Director: David Gordon Green
Cast: Seth Rogen, James Franco, Gary Cole, Rosie Perez, Danny McBride
Screenplay: Seth Rogen, Evan Goldberg
111 mins. Rated R for pervasive language, drug use, sexual references and violence.
I thought we’d have some fun today with the movie selection and inject a little stoner movie into the mix with 2008’s Pineapple Express.
Dale Denton (Seth Rogen, This is the End, Sausage Party) is a process server with one favorite past time. He loves getting high. But when he witnesses a murder committed by drug lord Ted Jones (TV’s Veep, Office Space) and drops a roach at the scene of the crime, Dale surmises that Ted Jones can link him and his dealer Saul (James Franco, TV’s 11.22.63, 127 Hours) to the weed, known as Pineapple Express. Now, with Jones and crooked cop Carol (Rosie Perez, The Road to El Dorado, Pitch Perfect 2) hot on their trail, the two stoners must outrun danger and find out who can be trusted and how to escape death.
I have to say, I absolutely love this movie. I love the stoner straight man persona that Seth Rogen perfectly embodies here. I love the loose tonal combination of action and comedy that Pineapple Express functions with. James Franco is an excellent Saul and is joined by the untrustworthy dickweed named Red (Danny McBride, Your Highness, Rock the Kasbah) who is the middleman between Saul and Ted. The movie is hilariously written by Rogen and writing partner Evan Goldberg.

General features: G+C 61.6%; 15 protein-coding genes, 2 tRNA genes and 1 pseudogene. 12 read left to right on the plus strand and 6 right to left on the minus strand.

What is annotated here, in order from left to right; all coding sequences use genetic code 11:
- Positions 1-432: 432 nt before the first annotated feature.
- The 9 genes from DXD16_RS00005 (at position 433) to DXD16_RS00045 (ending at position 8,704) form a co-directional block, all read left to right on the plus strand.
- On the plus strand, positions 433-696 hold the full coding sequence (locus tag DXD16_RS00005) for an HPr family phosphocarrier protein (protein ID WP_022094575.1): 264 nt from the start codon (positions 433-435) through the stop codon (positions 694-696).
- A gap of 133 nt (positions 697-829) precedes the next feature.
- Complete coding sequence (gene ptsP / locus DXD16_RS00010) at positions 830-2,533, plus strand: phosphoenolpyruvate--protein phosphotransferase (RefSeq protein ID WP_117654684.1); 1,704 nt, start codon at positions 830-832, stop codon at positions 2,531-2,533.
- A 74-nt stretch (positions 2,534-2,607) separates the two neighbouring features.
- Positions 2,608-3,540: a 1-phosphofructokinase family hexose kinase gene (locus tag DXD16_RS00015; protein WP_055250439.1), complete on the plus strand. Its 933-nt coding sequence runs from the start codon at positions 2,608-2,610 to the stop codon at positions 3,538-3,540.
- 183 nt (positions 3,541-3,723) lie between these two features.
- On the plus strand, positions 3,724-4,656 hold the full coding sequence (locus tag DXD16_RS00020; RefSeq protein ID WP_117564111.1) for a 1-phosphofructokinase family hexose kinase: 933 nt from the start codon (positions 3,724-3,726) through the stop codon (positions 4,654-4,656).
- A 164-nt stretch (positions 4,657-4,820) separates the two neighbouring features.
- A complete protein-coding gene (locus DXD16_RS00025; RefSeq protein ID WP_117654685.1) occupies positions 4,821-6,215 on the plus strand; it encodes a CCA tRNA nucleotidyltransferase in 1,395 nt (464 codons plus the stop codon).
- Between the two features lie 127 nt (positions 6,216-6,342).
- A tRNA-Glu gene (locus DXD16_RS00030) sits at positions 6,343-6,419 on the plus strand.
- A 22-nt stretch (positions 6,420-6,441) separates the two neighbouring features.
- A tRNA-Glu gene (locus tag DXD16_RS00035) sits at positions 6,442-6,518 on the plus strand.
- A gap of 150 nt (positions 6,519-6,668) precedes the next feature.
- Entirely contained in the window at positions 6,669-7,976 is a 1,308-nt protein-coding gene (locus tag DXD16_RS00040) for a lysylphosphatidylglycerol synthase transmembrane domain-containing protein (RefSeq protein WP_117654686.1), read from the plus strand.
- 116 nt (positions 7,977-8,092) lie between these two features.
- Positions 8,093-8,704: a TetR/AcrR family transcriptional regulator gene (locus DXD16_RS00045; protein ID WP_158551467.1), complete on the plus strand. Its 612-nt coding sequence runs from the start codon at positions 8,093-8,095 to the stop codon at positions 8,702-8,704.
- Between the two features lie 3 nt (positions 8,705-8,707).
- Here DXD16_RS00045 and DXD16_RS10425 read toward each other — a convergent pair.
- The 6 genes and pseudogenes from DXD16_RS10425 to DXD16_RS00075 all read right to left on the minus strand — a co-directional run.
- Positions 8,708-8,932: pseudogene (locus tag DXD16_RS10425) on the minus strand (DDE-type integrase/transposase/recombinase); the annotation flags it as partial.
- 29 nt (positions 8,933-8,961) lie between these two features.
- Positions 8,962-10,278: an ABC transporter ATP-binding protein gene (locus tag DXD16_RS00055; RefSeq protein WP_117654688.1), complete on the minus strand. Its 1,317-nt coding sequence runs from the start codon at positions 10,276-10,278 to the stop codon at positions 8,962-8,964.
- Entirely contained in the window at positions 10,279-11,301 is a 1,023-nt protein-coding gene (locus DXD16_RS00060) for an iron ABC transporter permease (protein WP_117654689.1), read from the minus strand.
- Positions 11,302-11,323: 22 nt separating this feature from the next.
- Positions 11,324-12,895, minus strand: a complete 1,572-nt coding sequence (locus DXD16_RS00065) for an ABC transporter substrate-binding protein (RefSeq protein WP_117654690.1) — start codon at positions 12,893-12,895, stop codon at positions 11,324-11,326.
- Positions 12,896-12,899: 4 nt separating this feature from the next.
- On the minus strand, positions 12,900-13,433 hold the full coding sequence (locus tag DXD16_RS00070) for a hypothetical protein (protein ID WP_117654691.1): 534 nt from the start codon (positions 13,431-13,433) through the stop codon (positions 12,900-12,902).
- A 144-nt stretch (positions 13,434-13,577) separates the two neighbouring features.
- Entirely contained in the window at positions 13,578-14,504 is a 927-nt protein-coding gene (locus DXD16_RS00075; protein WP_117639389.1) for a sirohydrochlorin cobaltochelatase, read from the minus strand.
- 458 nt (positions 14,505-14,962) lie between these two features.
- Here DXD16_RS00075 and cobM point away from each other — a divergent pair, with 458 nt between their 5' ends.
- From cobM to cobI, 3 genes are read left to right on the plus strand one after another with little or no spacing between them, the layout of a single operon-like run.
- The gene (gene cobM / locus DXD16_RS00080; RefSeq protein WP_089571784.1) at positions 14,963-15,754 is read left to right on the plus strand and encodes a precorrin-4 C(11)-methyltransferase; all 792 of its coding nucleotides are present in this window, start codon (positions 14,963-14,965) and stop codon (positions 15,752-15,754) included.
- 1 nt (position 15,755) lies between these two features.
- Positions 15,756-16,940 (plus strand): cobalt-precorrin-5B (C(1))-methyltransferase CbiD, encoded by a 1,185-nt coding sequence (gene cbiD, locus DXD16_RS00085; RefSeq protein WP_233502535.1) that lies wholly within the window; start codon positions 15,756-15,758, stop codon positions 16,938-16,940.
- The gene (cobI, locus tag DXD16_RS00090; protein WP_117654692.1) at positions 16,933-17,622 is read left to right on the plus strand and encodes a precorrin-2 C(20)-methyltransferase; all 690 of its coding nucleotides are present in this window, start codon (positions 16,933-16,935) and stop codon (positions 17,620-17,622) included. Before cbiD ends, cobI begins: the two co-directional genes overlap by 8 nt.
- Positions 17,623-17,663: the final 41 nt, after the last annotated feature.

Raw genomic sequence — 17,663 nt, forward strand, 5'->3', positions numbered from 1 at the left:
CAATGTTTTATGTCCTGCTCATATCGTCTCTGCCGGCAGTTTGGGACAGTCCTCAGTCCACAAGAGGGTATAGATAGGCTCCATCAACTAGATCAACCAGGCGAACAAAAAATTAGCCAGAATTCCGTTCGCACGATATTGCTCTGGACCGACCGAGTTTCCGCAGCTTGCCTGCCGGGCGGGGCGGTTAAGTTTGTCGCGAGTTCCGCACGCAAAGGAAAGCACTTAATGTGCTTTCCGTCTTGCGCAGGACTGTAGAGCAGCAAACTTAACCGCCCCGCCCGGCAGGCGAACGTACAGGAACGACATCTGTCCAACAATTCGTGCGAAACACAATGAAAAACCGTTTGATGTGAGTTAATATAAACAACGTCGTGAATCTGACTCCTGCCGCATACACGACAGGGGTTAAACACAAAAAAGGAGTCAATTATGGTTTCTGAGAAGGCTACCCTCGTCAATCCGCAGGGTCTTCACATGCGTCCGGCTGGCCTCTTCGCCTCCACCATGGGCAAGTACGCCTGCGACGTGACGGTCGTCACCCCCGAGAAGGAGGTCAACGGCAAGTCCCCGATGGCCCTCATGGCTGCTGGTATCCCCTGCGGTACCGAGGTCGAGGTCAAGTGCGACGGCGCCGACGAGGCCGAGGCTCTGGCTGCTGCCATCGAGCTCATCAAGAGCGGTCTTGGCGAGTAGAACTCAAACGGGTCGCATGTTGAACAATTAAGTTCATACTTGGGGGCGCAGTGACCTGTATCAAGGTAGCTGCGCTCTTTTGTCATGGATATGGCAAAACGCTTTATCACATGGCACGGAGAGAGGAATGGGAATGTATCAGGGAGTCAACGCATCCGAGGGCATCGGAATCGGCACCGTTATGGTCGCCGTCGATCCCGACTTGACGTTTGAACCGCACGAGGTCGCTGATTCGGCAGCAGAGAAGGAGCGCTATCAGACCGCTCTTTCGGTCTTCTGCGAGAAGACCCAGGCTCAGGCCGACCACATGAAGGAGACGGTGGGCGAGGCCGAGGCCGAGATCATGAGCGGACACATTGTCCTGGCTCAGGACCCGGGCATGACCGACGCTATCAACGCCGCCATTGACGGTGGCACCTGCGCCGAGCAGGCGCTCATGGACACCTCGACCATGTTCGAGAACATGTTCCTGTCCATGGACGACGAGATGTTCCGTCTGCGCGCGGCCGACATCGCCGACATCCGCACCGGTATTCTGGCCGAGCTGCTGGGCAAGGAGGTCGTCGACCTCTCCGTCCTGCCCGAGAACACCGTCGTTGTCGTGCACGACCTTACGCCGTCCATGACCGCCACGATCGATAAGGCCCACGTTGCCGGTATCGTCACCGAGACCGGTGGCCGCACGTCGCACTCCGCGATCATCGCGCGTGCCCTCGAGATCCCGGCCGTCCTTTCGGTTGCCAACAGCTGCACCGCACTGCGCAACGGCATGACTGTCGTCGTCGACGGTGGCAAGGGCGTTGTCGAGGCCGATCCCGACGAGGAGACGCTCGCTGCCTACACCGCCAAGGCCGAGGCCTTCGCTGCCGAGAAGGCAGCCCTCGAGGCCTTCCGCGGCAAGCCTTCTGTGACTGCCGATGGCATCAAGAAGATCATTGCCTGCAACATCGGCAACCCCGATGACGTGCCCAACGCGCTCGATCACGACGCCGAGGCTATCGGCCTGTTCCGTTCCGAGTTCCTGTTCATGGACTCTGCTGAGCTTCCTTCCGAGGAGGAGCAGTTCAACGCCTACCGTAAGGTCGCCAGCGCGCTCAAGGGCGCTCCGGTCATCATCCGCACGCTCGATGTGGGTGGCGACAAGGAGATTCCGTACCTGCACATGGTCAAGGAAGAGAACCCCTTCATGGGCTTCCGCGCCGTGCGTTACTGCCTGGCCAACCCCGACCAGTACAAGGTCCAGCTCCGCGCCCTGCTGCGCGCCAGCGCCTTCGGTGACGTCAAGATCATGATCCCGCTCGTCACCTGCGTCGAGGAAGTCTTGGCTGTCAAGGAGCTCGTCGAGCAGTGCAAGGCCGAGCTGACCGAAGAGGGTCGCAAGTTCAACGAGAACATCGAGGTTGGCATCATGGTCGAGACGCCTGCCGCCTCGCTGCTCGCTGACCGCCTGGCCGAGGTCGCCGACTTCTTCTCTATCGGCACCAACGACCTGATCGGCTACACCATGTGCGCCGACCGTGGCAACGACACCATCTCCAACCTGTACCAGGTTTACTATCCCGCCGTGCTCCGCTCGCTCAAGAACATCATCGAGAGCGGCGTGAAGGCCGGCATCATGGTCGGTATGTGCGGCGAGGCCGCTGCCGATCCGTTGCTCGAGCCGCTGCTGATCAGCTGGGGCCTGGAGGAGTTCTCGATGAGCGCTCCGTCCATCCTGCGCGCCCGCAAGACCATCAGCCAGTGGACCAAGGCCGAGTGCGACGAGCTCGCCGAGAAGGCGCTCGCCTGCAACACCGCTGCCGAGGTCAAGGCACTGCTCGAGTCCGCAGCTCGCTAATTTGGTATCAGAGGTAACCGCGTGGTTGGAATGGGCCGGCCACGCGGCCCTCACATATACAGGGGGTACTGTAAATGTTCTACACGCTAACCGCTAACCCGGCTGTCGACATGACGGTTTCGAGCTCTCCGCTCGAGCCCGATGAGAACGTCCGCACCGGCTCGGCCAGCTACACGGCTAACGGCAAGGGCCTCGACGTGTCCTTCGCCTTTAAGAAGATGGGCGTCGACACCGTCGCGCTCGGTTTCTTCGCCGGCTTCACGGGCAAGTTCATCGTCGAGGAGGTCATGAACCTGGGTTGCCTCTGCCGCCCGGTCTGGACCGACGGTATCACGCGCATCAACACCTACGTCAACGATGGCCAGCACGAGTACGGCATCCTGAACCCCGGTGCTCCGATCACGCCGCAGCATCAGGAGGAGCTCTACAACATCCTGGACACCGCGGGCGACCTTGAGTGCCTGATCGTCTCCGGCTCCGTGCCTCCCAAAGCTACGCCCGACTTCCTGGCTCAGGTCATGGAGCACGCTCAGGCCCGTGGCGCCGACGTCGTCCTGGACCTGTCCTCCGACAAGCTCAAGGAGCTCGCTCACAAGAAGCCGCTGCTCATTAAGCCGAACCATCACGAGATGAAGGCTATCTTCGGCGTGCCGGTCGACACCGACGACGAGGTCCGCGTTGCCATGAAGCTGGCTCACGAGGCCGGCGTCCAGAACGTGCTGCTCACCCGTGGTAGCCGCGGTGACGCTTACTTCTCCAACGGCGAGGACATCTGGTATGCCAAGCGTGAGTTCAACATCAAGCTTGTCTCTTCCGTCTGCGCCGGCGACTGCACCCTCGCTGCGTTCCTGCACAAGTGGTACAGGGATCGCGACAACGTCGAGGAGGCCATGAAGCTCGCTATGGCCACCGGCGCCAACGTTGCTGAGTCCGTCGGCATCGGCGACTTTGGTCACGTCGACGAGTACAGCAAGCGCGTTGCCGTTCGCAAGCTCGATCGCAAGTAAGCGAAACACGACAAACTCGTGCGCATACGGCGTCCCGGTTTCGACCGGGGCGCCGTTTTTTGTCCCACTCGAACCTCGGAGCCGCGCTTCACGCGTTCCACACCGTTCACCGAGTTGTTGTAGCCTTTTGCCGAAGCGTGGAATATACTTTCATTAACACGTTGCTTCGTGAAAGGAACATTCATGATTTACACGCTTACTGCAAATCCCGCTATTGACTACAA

There are a number of great sequences in the film, from the cold open of the film exposing the government tests conducted on marijuana to the action-packed finale. I personally enjoyed the car chases and the fight at Red’s house, but you can’t fault the film for its strange surreal look at living on the lam and the forced friendships that we create out of sheer need for survival. It is a terrific package deal for a film.
I can completely understand this not being everyone else’s cup of tea, but Pineapple Express deserves a chance as it made some solid money but doesn’t really garner the kind of praise it earned. Spend this 4/20 by enjoying a fantastic stoner comedy that continues to make me giggle almost eight years after its initial release.
-Kyle A. Goethe
For my review of David Gordon Green’s Your Highness, click here.